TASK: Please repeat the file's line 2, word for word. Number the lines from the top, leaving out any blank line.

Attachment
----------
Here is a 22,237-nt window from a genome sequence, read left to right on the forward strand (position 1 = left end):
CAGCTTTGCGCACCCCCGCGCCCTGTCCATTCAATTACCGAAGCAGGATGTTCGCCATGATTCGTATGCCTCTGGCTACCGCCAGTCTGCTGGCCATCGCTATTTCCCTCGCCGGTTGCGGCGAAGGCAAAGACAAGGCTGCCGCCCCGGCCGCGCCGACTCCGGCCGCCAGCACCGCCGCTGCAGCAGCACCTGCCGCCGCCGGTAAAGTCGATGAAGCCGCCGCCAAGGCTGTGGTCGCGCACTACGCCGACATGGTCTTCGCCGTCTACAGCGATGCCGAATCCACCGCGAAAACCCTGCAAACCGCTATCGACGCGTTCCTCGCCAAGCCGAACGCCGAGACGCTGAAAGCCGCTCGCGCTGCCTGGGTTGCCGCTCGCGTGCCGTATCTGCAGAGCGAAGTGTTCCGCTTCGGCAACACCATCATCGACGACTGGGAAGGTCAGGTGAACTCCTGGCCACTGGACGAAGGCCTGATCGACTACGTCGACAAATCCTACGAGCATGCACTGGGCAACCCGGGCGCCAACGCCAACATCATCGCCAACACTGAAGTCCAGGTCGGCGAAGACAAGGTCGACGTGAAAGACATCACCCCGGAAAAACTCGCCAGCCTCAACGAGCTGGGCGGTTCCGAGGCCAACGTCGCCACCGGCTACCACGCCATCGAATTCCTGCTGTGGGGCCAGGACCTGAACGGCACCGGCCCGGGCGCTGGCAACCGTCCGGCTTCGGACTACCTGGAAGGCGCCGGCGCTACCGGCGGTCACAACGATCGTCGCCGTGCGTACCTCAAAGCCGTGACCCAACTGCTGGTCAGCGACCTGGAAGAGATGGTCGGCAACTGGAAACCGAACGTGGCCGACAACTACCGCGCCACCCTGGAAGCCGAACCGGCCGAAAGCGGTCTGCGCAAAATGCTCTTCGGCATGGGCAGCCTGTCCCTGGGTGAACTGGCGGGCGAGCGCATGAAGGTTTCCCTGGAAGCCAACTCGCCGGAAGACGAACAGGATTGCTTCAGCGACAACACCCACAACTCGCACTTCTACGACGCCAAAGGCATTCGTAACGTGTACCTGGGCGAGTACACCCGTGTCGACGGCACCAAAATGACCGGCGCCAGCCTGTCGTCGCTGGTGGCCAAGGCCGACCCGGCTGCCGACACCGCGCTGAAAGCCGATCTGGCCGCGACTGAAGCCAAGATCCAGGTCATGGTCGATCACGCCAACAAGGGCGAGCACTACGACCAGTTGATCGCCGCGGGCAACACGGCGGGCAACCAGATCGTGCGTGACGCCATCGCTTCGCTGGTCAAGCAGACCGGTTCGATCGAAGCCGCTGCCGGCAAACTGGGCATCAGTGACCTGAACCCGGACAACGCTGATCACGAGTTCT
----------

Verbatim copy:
CAGCTTTGCGCACCCCCGCGCCCTGTCCATTCAATTACCGAAGCAGGATGTTCGCCATGATTCGTATGCCTCTGGCTACCGCCAGTCTGCTGGCCATCGCTATTTCCCTCGCCGGTTGCGGCGAAGGCAAAGACAAGGCTGCCGCCCCGGCCGCGCCGACTCCGGCCGCCAGCACCGCCGCTGCAGCAGCACCTGCCGCCGCCGGTAAAGTCGATGAAGCCGCCGCCAAGGCTGTGGTCGCGCACTACGCCGACATGGTCTTCGCCGTCTACAGCGATGCCGAATCCACCGCGAAAACCCTGCAAACCGCTATCGACGCGTTCCTCGCCAAGCCGAACGCCGAGACGCTGAAAGCCGCTCGCGCTGCCTGGGTTGCCGCTCGCGTGCCGTATCTGCAGAGCGAAGTGTTCCGCTTCGGCAACACCATCATCGACGACTGGGAAGGTCAGGTGAACTCCTGGCCACTGGACGAAGGCCTGATCGACTACGTCGACAAATCCTACGAGCATGCACTGGGCAACCCGGGCGCCAACGCCAACATCATCGCCAACACTGAAGTCCAGGTCGGCGAAGACAAGGTCGACGTGAAAGACATCACCCCGGAAAAACTCGCCAGCCTCAACGAGCTGGGCGGTTCCGAGGCCAACGTCGCCACCGGCTACCACGCCATCGAATTCCTGCTGTGGGGCCAGGACCTGAACGGCACCGGCCCGGGCGCTGGCAACCGTCCGGCTTCGGACTACCTGGAAGGCGCCGGCGCTACCGGCGGTCACAACGATCGTCGCCGTGCGTACCTCAAAGCCGTGACCCAACTGCTGGTCAGCGACCTGGAAGAGATGGTCGGCAACTGGAAACCGAACGTGGCCGACAACTACCGCGCCACCCTGGAAGCCGAACCGGCCGAAAGCGGTCTGCGCAAAATGCTCTTCGGCATGGGCAGCCTGTCCCTGGGTGAACTGGCGGGCGAGCGCATGAAGGTTTCCCTGGAAGCCAACTCGCCGGAAGACGAACAGGATTGCTTCAGCGACAACACCCACAACTCGCACTTCTACGACGCCAAAGGCATTCGTAACGTGTACCTGGGCGAGTACACCCGTGTCGACGGCACCAAAATGACCGGCGCCAGCCTGTCGTCGCTGGTGGCCAAGGCCGACCCGGCTGCCGACACCGCGCTGAAAGCCGATCTGGCCGCGACTGAAGCCAAGATCCAGGTCATGGTCGATCACGCCAACAAGGGCGAGCACTACGACCAGTTGATCGCCGCGGGCAACACGGCGGGCAACCAGATCGTGCGTGACGCCATCGCTTCGCTGGTCAAGCAGACCGGTTCGATCGAAGCCGCTGCCGGCAAACTGGGCATCAGTGACCTGAACCCGGACAACGCTGATCACGAGTTCT